(ENG) Housing conditions of Naher El-Bared inhabitants


Housing conditions of Naher El-Bared inhabitants

Almost one month has passed since the military events of Naher El-Bared ended. Displaced families were allowed gradually to return only to the area known as the new camp, till now a number of 1200 families out of 5000 have actually returned.

Families sheltered inside the schools were the first to be evacuated and were accommodated inside rooms built hastily by UNRWA. Each room measures 3x5sq.m with one door and one window, a sink serving as a kitchen, a zink roof leaking rain and holes in the un-plastered walls allowing rodents inside. Each room is a shelter to one family without consideration to the number of its members whether two or twelve. Water is available from tanks outside the rooms, a generator provides electricity few hours daily, but the most dangerous problem is that of the sewerage which flows through uncovered ditches causing threats of spreading diseases not to mention the foul smell. With the beginning of winter the whole area became muddy causing problems mainly for school children.

Due to the additional need for more houses UNRWA rented some flats inside the new camp and inside each flat at least three families were accommodated. Almost all the flats affected by the war have no windows or doors no running water or electricity. People are using nylon pads to close the windows which will not protect them from the cold weather and rain.

Following are the major problems facing the returnees:

  • The unexploded ordnances undiscovered during the de-mining works, while accidents are still endangering the lives of the people.
  • The accumulating garbage is hazardous to the health in spite of UNRWA’s efforts to clean and spray the area. Rotten dead bodies are still discovered under the rubble which also aggravates the hygiene conditions.
  • Insufficient medical services and the lack of schools for children.
  • Lack of privacy increases the stress mainly among women who are obliged to share houses with other families, which is also causing diverse social problems.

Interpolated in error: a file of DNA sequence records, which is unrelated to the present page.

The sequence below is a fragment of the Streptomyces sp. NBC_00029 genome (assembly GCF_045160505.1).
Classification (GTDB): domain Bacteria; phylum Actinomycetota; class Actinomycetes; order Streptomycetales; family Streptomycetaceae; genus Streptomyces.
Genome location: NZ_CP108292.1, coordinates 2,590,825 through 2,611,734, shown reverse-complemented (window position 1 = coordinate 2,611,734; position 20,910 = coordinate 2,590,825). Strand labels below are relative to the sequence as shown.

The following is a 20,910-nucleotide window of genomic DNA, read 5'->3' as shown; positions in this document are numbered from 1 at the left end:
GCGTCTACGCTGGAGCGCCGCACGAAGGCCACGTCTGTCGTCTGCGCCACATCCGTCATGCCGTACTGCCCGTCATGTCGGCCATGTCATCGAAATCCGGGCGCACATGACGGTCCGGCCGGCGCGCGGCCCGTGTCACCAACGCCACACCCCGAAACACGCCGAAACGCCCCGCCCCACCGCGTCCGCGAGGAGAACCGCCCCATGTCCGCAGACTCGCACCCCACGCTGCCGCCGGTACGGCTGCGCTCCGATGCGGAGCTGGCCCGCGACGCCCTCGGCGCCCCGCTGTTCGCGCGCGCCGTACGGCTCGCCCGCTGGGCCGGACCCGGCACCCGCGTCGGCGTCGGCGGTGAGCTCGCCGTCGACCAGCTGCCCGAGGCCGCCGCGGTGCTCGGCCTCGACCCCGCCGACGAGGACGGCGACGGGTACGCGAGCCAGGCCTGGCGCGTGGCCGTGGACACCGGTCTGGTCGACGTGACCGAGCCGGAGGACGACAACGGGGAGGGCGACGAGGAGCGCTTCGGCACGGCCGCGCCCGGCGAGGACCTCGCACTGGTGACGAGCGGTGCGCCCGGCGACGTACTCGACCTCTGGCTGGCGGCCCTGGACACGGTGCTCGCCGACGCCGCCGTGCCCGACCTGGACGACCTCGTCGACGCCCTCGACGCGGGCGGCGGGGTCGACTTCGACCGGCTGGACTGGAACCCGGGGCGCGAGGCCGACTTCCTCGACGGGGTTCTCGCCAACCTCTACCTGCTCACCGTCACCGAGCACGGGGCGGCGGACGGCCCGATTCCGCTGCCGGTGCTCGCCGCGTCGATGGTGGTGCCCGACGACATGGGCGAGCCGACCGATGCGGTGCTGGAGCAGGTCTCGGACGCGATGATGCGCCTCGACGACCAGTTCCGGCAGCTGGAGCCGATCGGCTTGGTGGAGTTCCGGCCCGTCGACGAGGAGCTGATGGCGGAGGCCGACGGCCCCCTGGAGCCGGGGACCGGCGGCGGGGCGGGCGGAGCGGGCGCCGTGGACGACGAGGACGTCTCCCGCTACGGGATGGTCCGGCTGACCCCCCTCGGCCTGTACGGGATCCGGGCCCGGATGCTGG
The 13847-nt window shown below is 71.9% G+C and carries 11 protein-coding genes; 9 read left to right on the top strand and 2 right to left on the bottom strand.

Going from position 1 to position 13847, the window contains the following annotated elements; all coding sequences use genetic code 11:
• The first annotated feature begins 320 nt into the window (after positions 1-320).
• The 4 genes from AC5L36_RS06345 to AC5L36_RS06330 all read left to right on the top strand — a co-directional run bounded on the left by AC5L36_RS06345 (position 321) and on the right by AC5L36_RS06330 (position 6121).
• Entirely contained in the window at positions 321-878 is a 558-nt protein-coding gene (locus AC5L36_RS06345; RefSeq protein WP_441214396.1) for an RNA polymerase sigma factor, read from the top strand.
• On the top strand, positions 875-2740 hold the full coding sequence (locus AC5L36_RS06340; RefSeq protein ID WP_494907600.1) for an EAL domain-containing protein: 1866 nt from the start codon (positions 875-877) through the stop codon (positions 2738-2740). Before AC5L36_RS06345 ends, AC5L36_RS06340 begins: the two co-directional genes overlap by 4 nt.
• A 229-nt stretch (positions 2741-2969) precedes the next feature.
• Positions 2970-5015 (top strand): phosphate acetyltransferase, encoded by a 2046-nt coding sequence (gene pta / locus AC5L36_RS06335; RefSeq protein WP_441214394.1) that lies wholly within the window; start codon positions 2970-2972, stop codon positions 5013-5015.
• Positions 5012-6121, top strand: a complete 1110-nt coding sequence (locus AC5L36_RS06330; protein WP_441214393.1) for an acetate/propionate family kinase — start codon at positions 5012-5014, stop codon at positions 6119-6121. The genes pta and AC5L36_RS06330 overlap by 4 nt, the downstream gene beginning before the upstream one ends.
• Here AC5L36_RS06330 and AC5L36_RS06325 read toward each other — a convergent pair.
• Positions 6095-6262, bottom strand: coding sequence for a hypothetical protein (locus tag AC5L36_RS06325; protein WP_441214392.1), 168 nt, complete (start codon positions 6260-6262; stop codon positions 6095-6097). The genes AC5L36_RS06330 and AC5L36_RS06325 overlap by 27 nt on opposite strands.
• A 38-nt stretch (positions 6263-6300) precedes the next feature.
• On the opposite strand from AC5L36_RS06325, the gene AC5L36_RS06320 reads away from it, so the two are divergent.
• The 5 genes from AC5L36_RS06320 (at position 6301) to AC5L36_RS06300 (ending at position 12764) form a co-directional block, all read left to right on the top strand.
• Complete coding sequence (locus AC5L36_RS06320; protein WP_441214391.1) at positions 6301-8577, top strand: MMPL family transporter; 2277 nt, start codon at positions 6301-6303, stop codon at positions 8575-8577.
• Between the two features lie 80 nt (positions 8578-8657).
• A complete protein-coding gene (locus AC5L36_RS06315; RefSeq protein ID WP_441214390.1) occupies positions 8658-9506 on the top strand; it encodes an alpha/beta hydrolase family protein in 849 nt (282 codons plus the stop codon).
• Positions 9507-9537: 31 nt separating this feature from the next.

• The problem of searching the people at the army check points upon entering and leaving the camp. This is causing embarrassment for the women who are thoroughly and deeply searched, in addition to preventing a lot of youth from seeking jobs outside the camp.
  • The lack of shops obliges women to fetch their daily needs from far away areas which means more searching at the check points, which are also spread between the different areas inside the camp.
  • Some large families accommodated in the small rooms are divided between different shelters which is tearing apart family ties and unity.
  • Domestic violence is increasing due to the deteriorating stressful conditions and this is directed mainly against women and children.
  • People are worried about the destiny of the old camp which was totally destroyed and no one is still allowed to venture that area under the control of the army.

N.B: The old camp is the official camp recognized by UNRWA and entitled to its services. The new camp is the area were people, mainly those who worked in the Gulf or Saudi, saved some money bought pieces of land close to the old camp and built their private houses; this area known as the new camp is not recognized by UNRWA and not entitled to its services. The rising problem is who is going to compensate for those people loss of their properties? In addition to the Lebanese law that prevents Palestinians from owning property on passing it to their children.